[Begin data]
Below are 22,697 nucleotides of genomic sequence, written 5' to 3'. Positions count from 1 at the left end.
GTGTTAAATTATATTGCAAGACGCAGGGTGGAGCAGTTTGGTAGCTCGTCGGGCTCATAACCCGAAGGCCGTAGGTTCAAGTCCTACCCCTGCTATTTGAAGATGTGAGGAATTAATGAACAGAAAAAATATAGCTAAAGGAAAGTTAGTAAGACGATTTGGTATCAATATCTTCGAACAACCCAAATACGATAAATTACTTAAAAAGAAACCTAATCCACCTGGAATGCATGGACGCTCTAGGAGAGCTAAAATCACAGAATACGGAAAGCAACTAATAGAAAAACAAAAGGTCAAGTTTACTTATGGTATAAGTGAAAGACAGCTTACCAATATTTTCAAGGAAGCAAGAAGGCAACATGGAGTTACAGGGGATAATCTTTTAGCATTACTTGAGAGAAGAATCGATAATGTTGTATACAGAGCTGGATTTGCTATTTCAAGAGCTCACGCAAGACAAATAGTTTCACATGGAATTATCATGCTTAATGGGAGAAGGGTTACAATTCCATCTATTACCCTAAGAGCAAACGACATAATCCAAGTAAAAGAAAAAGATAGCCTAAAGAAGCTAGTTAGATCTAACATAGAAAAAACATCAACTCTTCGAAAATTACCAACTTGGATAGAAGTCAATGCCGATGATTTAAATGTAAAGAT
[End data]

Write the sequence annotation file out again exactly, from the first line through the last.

Below are 22,697 nucleotides of genomic sequence, written 5' to 3'. Positions count from 1 at the left end.
GTGTTAAATTATATTGCAAGACGCAGGGTGGAGCAGTTTGGTAGCTCGTCGGGCTCATAACCCGAAGGCCGTAGGTTCAAGTCCTACCCCTGCTATTTGAAGATGTGAGGAATTAATGAACAGAAAAAATATAGCTAAAGGAAAGTTAGTAAGACGATTTGGTATCAATATCTTCGAACAACCCAAATACGATAAATTACTTAAAAAGAAACCTAATCCACCTGGAATGCATGGACGCTCTAGGAGAGCTAAAATCACAGAATACGGAAAGCAACTAATAGAAAAACAAAAGGTCAAGTTTACTTATGGTATAAGTGAAAGACAGCTTACCAATATTTTCAAGGAAGCAAGAAGGCAACATGGAGTTACAGGGGATAATCTTTTAGCATTACTTGAGAGAAGAATCGATAATGTTGTATACAGAGCTGGATTTGCTATTTCAAGAGCTCACGCAAGACAAATAGTTTCACATGGAATTATCATGCTTAATGGGAGAAGGGTTACAATTCCATCTATTACCCTAAGAGCAAACGACATAATCCAAGTAAAAGAAAAAGATAGCCTAAAGAAGCTAGTTAGATCTAACATAGAAAAAACATCAACTCTTCGAAAATTACCAACTTGGATAGAAGTCAATGCCGATGATTTAAATGTAAAGAT